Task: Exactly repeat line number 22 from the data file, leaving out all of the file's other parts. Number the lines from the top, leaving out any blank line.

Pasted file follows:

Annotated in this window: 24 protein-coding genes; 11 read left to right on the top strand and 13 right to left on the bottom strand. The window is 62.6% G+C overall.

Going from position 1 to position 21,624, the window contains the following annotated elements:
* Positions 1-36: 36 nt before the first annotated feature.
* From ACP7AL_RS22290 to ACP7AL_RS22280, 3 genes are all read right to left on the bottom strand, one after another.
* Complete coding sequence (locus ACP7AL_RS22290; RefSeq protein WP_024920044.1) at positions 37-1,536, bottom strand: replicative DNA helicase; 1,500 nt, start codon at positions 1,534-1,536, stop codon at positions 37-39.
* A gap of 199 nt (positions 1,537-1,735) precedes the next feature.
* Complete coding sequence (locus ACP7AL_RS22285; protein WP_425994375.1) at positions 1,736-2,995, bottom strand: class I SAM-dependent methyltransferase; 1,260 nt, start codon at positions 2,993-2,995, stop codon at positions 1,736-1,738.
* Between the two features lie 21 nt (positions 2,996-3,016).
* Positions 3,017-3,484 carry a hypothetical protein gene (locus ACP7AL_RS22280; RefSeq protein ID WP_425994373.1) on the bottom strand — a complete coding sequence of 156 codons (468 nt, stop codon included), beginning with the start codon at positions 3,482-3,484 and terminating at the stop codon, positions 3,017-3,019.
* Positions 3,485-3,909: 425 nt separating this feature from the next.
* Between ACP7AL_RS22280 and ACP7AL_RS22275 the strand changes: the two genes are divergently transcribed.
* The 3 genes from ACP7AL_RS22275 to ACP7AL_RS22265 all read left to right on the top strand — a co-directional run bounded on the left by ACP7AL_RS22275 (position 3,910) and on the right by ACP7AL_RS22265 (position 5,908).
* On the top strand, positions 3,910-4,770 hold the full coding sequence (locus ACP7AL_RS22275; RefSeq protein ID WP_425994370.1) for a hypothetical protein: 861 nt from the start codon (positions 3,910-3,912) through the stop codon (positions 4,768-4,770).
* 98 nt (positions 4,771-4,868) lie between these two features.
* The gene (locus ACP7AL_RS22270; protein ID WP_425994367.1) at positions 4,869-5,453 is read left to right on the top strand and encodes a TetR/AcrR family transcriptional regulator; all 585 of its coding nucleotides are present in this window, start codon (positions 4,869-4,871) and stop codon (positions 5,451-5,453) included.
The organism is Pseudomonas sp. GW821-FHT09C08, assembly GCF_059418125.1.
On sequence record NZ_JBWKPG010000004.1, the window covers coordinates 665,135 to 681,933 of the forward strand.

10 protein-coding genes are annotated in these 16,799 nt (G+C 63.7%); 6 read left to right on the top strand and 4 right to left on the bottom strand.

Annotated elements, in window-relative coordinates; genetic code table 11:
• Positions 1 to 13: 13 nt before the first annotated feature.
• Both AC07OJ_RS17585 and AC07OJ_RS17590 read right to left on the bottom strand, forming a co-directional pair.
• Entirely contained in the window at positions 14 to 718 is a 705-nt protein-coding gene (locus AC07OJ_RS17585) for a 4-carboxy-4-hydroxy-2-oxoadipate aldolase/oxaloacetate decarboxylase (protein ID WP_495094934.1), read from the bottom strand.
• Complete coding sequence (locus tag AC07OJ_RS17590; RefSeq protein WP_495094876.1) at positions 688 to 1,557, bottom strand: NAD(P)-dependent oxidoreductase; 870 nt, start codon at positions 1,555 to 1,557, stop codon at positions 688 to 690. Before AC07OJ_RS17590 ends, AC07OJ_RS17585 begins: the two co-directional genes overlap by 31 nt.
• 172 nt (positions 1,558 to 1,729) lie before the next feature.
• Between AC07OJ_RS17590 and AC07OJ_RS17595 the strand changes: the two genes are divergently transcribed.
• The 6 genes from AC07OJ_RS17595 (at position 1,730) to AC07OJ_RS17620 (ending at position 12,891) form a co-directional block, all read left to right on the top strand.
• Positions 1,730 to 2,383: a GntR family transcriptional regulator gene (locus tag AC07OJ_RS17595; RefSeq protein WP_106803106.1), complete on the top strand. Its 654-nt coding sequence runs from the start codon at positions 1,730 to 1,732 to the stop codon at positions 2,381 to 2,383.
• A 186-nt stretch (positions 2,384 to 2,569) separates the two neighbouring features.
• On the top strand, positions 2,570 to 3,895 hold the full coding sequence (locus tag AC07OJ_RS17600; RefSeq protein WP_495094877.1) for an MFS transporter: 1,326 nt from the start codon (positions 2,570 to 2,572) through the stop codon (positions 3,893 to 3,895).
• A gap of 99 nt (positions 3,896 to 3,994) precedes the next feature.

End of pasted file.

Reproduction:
• Entirely contained in the window at positions 14 to 718 is a 705-nt protein-coding gene (locus AC07OJ_RS17585) for a 4-carboxy-4-hydroxy-2-oxoadipate aldolase/oxaloacetate decarboxylase (protein ID WP_495094934.1), read from the bottom strand.